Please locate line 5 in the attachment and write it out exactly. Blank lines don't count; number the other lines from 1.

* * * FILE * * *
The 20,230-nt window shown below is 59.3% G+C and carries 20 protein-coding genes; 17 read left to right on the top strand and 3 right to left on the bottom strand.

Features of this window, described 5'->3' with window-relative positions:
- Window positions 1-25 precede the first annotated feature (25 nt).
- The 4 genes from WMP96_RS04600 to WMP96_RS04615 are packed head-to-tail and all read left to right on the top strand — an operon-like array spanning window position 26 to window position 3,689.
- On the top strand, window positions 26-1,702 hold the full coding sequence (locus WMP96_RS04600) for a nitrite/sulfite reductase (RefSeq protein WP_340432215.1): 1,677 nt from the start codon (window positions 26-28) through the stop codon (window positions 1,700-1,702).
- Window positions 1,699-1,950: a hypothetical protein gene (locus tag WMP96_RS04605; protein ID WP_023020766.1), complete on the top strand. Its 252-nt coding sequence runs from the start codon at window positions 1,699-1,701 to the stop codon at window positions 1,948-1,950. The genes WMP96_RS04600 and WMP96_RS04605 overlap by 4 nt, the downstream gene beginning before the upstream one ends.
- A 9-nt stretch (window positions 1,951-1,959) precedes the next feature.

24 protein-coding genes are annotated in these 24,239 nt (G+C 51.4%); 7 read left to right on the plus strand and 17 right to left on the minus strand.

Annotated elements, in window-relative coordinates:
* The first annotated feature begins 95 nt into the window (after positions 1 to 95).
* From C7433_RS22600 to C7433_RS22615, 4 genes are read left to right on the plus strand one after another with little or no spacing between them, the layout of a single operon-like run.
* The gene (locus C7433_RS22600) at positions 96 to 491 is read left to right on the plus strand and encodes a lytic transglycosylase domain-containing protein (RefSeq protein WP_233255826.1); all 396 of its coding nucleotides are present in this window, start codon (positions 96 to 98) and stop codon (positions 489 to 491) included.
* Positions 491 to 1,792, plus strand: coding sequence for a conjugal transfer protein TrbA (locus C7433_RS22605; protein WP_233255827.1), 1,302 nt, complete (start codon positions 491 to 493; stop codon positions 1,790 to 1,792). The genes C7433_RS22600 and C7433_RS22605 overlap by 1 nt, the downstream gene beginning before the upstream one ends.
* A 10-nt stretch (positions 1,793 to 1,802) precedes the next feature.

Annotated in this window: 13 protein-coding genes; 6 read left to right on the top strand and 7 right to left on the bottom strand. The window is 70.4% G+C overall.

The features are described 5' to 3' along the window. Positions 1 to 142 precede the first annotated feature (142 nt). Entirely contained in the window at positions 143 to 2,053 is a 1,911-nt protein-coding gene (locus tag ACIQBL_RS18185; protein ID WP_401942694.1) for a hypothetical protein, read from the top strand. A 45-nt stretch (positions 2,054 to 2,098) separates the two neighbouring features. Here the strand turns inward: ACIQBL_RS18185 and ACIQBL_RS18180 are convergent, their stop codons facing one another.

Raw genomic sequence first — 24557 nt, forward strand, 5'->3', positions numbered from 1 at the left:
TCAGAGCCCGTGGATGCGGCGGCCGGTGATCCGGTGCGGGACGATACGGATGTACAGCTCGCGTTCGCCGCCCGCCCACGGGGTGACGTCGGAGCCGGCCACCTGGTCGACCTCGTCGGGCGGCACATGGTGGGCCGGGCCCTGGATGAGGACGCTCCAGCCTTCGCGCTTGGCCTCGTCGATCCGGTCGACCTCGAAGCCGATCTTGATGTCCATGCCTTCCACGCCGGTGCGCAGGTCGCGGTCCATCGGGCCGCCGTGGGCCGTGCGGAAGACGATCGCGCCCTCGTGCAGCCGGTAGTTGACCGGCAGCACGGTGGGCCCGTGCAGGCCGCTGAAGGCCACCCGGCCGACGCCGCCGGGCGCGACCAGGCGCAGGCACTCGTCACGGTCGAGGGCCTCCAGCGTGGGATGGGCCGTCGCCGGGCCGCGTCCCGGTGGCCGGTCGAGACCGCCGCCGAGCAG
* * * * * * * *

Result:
- On the top strand, window positions 26-1,702 hold the full coding sequence (locus WMP96_RS04600) for a nitrite/sulfite reductase (RefSeq protein WP_340432215.1): 1,677 nt from the start codon (window positions 26-28) through the stop codon (window positions 1,700-1,702).